The life stories of ordinary people, like those of resistance leaders, illustrate vividly how people coped with racial oppression, fought for freedom, and worked to develop democracy. For instance, township residents resisted apartheid through bus boycotts and by participating actively in a vibrant popular culture of sport, music and literature, passed on by word of mouth or through popular media such as the magazine Drum. In the countryside, Africans also challenged white rule, at times resorting to armed resistance, as in the 1960 Poqo Revolt in Pondoland.

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Black and even some white women actively resisted apartheid. Women organized vigorous anti-pass demonstrations in the 1950s, and they also protested against government-run beer halls. The ANC Women’s League and the non-racial Federation of South African Women organized a massive march on August 9, 1956, now commemorated as South African Women’s Day. Twenty thousand women participated in this demonstration to protest the extension of pass laws to women. The march ended in a silent show of strength at the Union Buildings in Pretoria.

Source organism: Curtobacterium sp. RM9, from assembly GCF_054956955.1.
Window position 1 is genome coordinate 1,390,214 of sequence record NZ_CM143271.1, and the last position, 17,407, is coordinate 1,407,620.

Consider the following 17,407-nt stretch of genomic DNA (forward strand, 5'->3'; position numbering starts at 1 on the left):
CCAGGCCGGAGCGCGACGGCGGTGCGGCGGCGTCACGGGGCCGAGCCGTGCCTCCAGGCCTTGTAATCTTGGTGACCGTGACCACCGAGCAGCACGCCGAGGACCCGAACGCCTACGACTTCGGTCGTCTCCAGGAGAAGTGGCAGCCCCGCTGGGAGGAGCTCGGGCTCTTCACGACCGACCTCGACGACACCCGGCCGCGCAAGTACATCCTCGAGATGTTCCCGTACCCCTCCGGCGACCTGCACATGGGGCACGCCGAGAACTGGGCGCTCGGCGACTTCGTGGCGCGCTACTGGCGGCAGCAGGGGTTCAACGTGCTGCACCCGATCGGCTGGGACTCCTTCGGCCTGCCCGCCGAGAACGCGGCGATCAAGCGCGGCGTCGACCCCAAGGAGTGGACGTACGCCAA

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The Black Sash, an organization of white women, also played an important role in solidarity work and educating whites about the impact of apartheid on African communities. Women took a greatly expanded role in ANC campaigns of the 1950s when working women like Frances Baard, Dorothy Nyembe, and Dora Tamana became leaders.

The stories of black men and women workers were absent from official South African history. Radical black unionists such as Clements Kadalie and Moses Kotane realized that, under South African conditions, any black labor movement had to seriously address questions of democracy as well as wage and workplace issues. Many labor activists, such as John Gomas, combined labor organizing with supporting broad democratic rights. Frances Baard recalls that in the 1950s blacks “suffering with low wages … joined the ANC to make these things better.” On the other hand, Naboth Mokgatle’s autobiography expresses a militant worker’s frustration with ANC leaders’ timidity. Lacking formal unions, many black workers developed ethnic or kin-based networks and found informal ways of resisting segregation or apartheid, such as slowdowns, strikes, and boycotts. Organizing mineworkers in closed compounds was difficult. Despite a major strike in 1946 by a short-lived miners’ union which was quickly and ruthlessly suppressed, black mine unionization remained impossible until the 1980s. Nevertheless, African nationalism found adherents among migrant mineworkers.